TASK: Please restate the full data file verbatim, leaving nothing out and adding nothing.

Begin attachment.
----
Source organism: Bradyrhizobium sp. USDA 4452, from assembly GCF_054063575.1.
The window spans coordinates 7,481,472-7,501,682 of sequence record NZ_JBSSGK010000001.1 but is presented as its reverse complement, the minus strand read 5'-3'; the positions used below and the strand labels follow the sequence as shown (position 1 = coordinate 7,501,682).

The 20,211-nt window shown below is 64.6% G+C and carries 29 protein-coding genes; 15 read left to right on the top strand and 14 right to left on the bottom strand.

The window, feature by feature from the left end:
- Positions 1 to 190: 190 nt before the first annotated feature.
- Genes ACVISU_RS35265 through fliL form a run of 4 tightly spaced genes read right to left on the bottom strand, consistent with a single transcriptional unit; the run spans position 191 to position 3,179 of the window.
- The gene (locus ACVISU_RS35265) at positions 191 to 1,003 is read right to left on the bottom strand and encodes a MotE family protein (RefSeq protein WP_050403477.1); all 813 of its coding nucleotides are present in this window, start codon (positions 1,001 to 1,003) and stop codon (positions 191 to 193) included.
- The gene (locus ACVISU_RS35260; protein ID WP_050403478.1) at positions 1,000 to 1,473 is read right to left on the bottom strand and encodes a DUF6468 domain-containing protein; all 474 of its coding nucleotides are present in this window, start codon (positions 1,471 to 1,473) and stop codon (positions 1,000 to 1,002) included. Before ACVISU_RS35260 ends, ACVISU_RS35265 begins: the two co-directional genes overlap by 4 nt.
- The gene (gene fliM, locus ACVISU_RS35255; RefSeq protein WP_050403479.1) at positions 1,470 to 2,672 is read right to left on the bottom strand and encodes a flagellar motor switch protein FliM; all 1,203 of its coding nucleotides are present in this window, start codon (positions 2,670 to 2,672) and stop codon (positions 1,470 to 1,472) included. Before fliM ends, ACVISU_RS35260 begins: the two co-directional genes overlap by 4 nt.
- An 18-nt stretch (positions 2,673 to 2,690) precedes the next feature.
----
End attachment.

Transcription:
Source organism: Bradyrhizobium sp. USDA 4452, from assembly GCF_054063575.1.
The window spans coordinates 7,481,472-7,501,682 of sequence record NZ_JBSSGK010000001.1 but is presented as its reverse complement, the minus strand read 5'-3'; the positions used below and the strand labels follow the sequence as shown (position 1 = coordinate 7,501,682).

The 20,211-nt window shown below is 64.6% G+C and carries 29 protein-coding genes; 15 read left to right on the top strand and 14 right to left on the bottom strand.

The window, feature by feature from the left end:
- Positions 1 to 190: 190 nt before the first annotated feature.
- Genes ACVISU_RS35265 through fliL form a run of 4 tightly spaced genes read right to left on the bottom strand, consistent with a single transcriptional unit; the run spans position 191 to position 3,179 of the window.
- The gene (locus ACVISU_RS35265) at positions 191 to 1,003 is read right to left on the bottom strand and encodes a MotE family protein (RefSeq protein WP_050403477.1); all 813 of its coding nucleotides are present in this window, start codon (positions 1,001 to 1,003) and stop codon (positions 191 to 193) included.
- The gene (locus ACVISU_RS35260; protein ID WP_050403478.1) at positions 1,000 to 1,473 is read right to left on the bottom strand and encodes a DUF6468 domain-containing protein; all 474 of its coding nucleotides are present in this window, start codon (positions 1,471 to 1,473) and stop codon (positions 1,000 to 1,002) included. Before ACVISU_RS35260 ends, ACVISU_RS35265 begins: the two co-directional genes overlap by 4 nt.
- The gene (gene fliM, locus ACVISU_RS35255; RefSeq protein WP_050403479.1) at positions 1,470 to 2,672 is read right to left on the bottom strand and encodes a flagellar motor switch protein FliM; all 1,203 of its coding nucleotides are present in this window, start codon (positions 2,670 to 2,672) and stop codon (positions 1,470 to 1,472) included. Before fliM ends, ACVISU_RS35260 begins: the two co-directional genes overlap by 4 nt.
- An 18-nt stretch (positions 2,673 to 2,690) precedes the next feature.